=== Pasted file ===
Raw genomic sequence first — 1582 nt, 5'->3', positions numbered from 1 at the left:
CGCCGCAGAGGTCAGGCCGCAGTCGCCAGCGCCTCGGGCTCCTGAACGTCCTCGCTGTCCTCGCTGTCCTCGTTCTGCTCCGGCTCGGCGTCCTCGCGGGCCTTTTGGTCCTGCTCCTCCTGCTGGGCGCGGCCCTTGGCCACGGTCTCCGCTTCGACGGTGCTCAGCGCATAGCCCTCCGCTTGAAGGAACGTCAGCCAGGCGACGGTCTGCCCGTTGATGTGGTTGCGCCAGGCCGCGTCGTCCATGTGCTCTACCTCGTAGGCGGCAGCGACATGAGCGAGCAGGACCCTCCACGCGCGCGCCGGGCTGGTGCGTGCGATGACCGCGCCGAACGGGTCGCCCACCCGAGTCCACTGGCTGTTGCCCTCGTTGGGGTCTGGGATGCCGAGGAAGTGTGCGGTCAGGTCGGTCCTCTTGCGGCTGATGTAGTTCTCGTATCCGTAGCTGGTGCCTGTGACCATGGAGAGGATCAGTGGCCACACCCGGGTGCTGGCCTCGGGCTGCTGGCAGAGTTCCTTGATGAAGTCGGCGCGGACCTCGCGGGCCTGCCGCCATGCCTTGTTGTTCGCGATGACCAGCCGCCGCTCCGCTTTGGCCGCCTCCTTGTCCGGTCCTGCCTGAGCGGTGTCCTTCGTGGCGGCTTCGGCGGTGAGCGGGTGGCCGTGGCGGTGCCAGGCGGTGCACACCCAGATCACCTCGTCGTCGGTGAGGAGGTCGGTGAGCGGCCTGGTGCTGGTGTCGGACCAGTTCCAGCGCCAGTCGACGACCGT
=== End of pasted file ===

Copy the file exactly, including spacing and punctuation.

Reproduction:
Raw genomic sequence first — 1582 nt, 5'->3', positions numbered from 1 at the left:
CGCCGCAGAGGTCAGGCCGCAGTCGCCAGCGCCTCGGGCTCCTGAACGTCCTCGCTGTCCTCGCTGTCCTCGTTCTGCTCCGGCTCGGCGTCCTCGCGGGCCTTTTGGTCCTGCTCCTCCTGCTGGGCGCGGCCCTTGGCCACGGTCTCCGCTTCGACGGTGCTCAGCGCATAGCCCTCCGCTTGAAGGAACGTCAGCCAGGCGACGGTCTGCCCGTTGATGTGGTTGCGCCAGGCCGCGTCGTCCATGTGCTCTACCTCGTAGGCGGCAGCGACATGAGCGAGCAGGACCCTCCACGCGCGCGCCGGGCTGGTGCGTGCGATGACCGCGCCGAACGGGTCGCCCACCCGAGTCCACTGGCTGTTGCCCTCGTTGGGGTCTGGGATGCCGAGGAAGTGTGCGGTCAGGTCGGTCCTCTTGCGGCTGATGTAGTTCTCGTATCCGTAGCTGGTGCCTGTGACCATGGAGAGGATCAGTGGCCACACCCGGGTGCTGGCCTCGGGCTGCTGGCAGAGTTCCTTGATGAAGTCGGCGCGGACCTCGCGGGCCTGCCGCCATGCCTTGTTGTTCGCGATGACCAGCCGCCGCTCCGCTTTGGCCGCCTCCTTGTCCGGTCCTGCCTGAGCGGTGTCCTTCGTGGCGGCTTCGGCGGTGAGCGGGTGGCCGTGGCGGTGCCAGGCGGTGCACACCCAGATCACCTCGTCGTCGGTGAGGAGGTCGGTGAGCGGCCTGGTGCTGGTGTCGGACCAGTTCCAGCGCCAGTCGACGACCGT